The BBC has recently been working to get UK students more engaged with science and engineering, launching a new series of programming with a tech focus and, today, a small computer to teach kids how to code. Even simpler than a Raspberry Pi computer or Arduino microcontroller, the BBC micro:bit will be given away to every 11 or 12 year old child in year 7 or equivalent across the UK, with up to 1 million micro:bits donated in total. Partnering with the BBC are 29 different organizations, including the UK’s own MyMiniFactory.
The 4cm by 5cm (1.6in by 2in) BBC micro:bit features an array of 25 programmable, red LED lights, as well as two buttons, a built-in motion sensor, magnetometer for metal detection, an accelerometer, and Bluetooth chip.
Programming the micro:bit can be done via a mobile app and website that allows students to test out their code before installing it on the device. On top of that, the computer has the ability to interface with popular, low-cost electronics, such as the Raspberry Pi, Arduino, and Galileo, using a series of input-output rings.
To bring 3D printing into the micro:bit mix, MyMiniFactory has already begun publishing 3D printable designs for the computer that kids can download for free. To start, the 3D printing community has provided a number of 3D printable cases and clips for the device, but they will also be launching competitions and campaigns in the near future to encourage students to get involved with 3D printing and 3D modeling.
This isn’t the first time that BBC has launched such an ambitious initiative, as the BBC Microcomputer System was released in a similar fashion in the 80’s. Admittedly, the micro:bit is significantly more compact and more powerful at 18x faster, 70x smaller, and 617x lighter than the Microcomputer System. BBC Learning head Sinead Rocks says of the device, “The BBC micro:bit is all about young people learning to express themselves digitally. As the micro:bit is able to connect to everything from mobile phones to plant pots and Raspberry Pis, this could be for the internet-of-things what the BBC Micro was to the British gaming industry.”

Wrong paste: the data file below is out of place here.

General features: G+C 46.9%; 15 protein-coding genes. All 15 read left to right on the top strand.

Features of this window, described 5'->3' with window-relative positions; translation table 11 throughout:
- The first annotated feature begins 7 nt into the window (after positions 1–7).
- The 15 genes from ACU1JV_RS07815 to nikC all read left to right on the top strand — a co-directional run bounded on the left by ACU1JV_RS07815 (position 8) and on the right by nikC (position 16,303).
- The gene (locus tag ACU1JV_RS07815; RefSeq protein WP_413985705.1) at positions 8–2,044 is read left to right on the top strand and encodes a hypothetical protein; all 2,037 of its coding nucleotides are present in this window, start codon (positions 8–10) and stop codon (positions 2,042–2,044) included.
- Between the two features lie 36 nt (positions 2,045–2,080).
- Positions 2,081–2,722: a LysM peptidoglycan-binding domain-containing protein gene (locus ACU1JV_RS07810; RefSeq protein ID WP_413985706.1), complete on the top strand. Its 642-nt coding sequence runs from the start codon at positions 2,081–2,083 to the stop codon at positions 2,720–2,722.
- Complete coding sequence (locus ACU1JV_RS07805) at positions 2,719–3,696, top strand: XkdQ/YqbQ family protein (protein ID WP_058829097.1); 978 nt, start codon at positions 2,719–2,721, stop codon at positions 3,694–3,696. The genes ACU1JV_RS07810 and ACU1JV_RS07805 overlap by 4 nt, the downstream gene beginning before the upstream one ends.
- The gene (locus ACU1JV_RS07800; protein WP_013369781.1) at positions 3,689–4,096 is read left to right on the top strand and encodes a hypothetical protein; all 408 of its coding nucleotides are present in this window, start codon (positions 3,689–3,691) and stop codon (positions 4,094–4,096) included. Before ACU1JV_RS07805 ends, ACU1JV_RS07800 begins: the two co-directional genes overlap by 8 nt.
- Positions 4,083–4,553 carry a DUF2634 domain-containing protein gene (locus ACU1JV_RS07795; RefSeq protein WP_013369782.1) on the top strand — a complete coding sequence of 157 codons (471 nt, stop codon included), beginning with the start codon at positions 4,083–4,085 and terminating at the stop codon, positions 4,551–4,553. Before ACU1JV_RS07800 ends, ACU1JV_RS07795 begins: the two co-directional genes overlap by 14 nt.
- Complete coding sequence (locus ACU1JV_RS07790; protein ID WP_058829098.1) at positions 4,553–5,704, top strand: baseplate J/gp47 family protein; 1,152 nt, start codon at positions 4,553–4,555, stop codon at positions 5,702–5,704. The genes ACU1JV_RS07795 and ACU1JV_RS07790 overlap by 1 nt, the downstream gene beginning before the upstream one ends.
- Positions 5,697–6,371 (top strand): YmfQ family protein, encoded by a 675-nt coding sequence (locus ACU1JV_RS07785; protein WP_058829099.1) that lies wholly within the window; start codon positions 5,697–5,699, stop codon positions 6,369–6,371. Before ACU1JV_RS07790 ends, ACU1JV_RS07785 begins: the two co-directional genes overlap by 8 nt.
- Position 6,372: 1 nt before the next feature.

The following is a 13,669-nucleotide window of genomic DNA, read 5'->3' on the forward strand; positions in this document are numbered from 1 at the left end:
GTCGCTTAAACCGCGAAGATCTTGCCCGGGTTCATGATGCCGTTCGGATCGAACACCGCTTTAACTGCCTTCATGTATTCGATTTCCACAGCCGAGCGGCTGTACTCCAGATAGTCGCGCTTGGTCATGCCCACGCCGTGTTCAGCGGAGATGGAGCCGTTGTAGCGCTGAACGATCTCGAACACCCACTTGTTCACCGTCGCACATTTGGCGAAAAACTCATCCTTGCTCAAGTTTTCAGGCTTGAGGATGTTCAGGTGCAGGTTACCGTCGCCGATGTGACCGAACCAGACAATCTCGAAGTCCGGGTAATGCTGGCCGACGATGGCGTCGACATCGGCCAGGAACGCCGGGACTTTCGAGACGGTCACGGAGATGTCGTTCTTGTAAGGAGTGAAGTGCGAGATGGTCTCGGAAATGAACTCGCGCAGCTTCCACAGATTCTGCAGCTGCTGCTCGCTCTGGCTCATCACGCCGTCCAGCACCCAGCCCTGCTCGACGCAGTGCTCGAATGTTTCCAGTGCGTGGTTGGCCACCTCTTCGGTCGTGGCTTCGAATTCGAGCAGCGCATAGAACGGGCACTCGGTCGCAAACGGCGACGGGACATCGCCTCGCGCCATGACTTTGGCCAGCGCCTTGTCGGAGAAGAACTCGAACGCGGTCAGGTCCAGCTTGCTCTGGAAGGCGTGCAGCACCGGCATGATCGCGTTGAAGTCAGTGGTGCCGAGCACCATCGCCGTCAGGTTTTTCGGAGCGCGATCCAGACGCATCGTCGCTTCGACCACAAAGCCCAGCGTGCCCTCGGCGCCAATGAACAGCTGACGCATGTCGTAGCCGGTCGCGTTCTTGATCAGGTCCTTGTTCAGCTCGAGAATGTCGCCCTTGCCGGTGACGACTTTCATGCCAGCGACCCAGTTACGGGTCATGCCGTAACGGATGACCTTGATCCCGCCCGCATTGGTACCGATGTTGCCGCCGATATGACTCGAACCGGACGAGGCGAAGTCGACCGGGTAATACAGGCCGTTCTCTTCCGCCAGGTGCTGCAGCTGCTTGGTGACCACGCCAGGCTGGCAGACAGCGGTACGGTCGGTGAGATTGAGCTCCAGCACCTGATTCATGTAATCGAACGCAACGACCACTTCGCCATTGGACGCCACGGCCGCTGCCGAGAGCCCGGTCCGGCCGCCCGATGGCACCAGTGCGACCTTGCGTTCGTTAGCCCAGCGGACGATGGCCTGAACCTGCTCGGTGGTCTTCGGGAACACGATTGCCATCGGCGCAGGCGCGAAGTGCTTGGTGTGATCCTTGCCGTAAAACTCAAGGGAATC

In addition to MyMiniFactory, other participating companies and non-profits include ARM, which provided its mbed hardware, software development kits, and compiler services; Barclays, which is involved in product delivery and outreach; element14, taking part in manufacturing and component sourcing; Freescale, which provided the sensors and USB controllers; Lancaster University, which wrote the micro:bit’s runtime software; Microsoft, supplying web-based programming tools and teaching materials; Nordic Semiconductor, which provided the main processor and Bluetooth Smart; Samsung, which developed an Android app; ScienceScope, developing the iOS app and getting the micro:bit to schools; and Technology Will Save Us, which worked on the device’s aesthetic.
This is awesome news for kids in the UK and definitely a model to follow for other countries. Hey, US, are you listening? Give my kid a free pocket computer! I don’t have a kid yet, but my cat could sure use something to code.